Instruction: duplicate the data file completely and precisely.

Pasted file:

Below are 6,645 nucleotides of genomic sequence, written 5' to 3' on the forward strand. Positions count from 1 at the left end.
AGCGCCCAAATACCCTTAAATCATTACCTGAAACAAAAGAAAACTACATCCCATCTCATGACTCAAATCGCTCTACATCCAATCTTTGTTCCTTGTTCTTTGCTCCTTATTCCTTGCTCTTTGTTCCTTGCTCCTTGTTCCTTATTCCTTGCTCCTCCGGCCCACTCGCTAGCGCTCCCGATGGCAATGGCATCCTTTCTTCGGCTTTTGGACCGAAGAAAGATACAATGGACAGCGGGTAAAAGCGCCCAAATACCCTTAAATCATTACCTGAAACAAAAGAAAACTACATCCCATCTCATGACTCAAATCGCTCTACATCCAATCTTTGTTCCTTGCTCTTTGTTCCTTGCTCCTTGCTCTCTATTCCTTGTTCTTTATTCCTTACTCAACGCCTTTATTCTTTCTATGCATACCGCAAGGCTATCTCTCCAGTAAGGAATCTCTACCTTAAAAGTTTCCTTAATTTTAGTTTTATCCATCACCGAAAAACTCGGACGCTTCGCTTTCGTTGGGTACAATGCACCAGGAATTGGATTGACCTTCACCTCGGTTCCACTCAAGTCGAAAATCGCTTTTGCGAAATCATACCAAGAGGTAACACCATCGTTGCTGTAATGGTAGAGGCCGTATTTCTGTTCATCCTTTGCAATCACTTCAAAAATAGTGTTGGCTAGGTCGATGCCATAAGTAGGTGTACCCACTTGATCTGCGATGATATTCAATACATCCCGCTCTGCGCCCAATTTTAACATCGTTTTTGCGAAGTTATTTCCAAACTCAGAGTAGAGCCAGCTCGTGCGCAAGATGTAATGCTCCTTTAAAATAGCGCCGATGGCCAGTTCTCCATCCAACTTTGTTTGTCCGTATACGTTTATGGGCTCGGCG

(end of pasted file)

Below are 6,645 nucleotides of genomic sequence, written 5' to 3' on the forward strand. Positions count from 1 at the left end.
AGCGCCCAAATACCCTTAAATCATTACCTGAAACAAAAGAAAACTACATCCCATCTCATGACTCAAATCGCTCTACATCCAATCTTTGTTCCTTGTTCTTTGCTCCTTATTCCTTGCTCTTTGTTCCTTGCTCCTTGTTCCTTATTCCTTGCTCCTCCGGCCCACTCGCTAGCGCTCCCGATGGCAATGGCATCCTTTCTTCGGCTTTTGGACCGAAGAAAGATACAATGGACAGCGGGTAAAAGCGCCCAAATACCCTTAAATCATTACCTGAAACAAAAGAAAACTACATCCCATCTCATGACTCAAATCGCTCTACATCCAATCTTTGTTCCTTGCTCTTTGTTCCTTGCTCCTTGCTCTCTATTCCTTGTTCTTTATTCCTTACTCAACGCCTTTATTCTTTCTATGCATACCGCAAGGCTATCTCTCCAGTAAGGAATCTCTACCTTAAAAGTTTCCTTAATTTTAGTTTTATCCATCACCGAAAAACTCGGACGCTTCGCTTTCGTTGGGTACAATGCACCAGGAATTGGATTGACCTTCACCTCGGTTCCACTCAAGTCGAAAATCGCTTTTGCGAAATCATACCAAGAGGTAACACCATCGTTGCTGTAATGGTAGAGGCCGTATTTCTGTTCATCCTTTGCAATCACTTCAAAAATAGTGTTGGCTAGGTCGATGCCATAAGTAGGTGTACCCACTTGATCTGCGATGATATTCAATACATCCCGCTCTGCGCCCAATTTTAACATCGTTTTTGCGAAGTTATTTCCAAACTCAGAGTAGAGCCAGCTCGTGCGCAAGATGTAATGCTCCTTTAAAATAGCGCCGATGGCCAGTTCTCCATCCAACTTTGTTTGTCCGTATACGTTTATGGGCTCGGCG